A healthy waist circumference for men is less than 94 cm. For women, this is less than 80 cm.

3. Blood values

Measuring weight, muscle, and fat tissue is only a small part of mapping the risks of overweight. Your blood values ​​reveal a lot more information. Just think of the triglyceride level, your blood sugar level, and insulin levels. These values ​​are more decisive in the development of cardiovascular disease and diabetes.

And of course, blood values ​​give you a lot more information about your general health. This way your vitamins and minerals can be measured and a balance of your hormones can be established. Correct interpretation by your doctor is very important here.

4. The mirror

Sometimes standard measurements fall short. Not everything can be measured. Maybe all your indicators are fine, and you are perfectly healthy on paper, but you don’t feel that way. Then literally look in the mirror and be critical of yourself. You may officially fall within the correct range, but there is no question of health. Take a thorough look at your posture, your skin and your facial expression. Deep down you feel whether you are really healthy or not.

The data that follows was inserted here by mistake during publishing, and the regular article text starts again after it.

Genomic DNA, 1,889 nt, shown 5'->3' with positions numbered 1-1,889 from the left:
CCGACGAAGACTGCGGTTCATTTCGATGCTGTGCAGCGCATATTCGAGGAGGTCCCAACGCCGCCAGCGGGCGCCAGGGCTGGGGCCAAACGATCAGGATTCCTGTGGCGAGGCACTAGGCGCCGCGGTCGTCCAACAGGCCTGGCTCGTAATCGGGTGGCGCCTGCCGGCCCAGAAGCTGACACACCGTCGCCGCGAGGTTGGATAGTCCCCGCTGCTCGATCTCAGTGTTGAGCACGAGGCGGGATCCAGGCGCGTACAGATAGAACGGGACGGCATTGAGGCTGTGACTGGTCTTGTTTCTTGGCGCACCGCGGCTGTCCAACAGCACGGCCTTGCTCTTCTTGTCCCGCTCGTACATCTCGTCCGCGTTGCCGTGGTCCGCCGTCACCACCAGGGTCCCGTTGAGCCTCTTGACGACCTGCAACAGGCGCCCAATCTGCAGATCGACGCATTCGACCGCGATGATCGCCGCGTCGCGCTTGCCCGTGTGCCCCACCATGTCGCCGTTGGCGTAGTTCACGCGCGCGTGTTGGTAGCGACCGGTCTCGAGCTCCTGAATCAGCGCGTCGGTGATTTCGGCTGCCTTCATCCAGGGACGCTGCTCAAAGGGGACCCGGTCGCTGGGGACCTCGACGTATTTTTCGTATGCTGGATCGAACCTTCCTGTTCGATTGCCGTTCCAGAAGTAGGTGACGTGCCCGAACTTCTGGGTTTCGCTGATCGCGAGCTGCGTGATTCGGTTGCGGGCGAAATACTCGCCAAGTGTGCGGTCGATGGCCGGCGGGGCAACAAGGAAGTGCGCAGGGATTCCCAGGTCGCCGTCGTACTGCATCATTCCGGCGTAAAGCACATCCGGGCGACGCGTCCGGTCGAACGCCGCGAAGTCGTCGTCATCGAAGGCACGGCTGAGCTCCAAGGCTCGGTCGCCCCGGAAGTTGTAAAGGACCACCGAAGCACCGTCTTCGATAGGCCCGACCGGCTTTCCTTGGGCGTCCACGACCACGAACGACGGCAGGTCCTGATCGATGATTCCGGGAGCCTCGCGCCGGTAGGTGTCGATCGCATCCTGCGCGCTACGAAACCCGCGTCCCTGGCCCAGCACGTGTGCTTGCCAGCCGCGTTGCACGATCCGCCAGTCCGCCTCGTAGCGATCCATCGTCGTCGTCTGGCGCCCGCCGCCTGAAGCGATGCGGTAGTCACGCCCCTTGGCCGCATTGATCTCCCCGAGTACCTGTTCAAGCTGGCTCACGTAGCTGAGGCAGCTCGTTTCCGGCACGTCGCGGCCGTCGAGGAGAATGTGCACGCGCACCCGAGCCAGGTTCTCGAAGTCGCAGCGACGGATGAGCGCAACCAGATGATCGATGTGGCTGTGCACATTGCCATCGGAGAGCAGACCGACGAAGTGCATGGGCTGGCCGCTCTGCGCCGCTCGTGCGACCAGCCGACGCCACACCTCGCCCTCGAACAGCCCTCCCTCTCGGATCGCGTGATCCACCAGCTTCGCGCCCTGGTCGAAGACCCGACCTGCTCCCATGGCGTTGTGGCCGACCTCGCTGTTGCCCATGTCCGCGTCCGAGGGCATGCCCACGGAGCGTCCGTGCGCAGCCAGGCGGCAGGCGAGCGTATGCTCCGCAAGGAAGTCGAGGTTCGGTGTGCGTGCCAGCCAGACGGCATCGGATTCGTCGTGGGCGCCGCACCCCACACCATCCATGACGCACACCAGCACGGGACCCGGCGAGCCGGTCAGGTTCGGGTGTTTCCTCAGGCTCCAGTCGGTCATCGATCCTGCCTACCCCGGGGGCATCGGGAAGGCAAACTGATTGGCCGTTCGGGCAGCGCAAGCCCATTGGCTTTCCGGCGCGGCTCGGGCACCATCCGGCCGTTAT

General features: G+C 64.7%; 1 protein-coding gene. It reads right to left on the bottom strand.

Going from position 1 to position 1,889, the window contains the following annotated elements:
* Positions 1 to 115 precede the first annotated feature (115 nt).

5. Your own body image

According to the WHO definition of 1948, health is a state of complete physical, mental and social well-being and not merely the absence of disease. And if you don’t feel good about yourself regardless of what all the measurements tell you, then it is important to look in the mental mirror. Take the time to listen to yourself and consider how you can improve your situation.

The impact of social media is enormous. We are faced with perfect bodies and have difficulty accepting our imperfections. Some people look fine and have a normal weight, fat percentage, and waist circumference. But they feel too fat.

This mental stress sometimes has a greater impact on health than the actual excess pounds in someone who is overweight. You don’t have to measure self-love, you have to feel that.


Abbas Jahangir

I am a researcher and writer with a background in food and nutritional science. I am the founder of, our reputable online platform offering scientifically-backed articles on health, food, nutrition, kitchen tips, recipes, diet, and fitness. With a commitment to providing accurate and reliable information, we strive to empower our readers to make informed decisions about their health and lifestyle choices. Join us on's journey toward a healthier and happier lifestyle.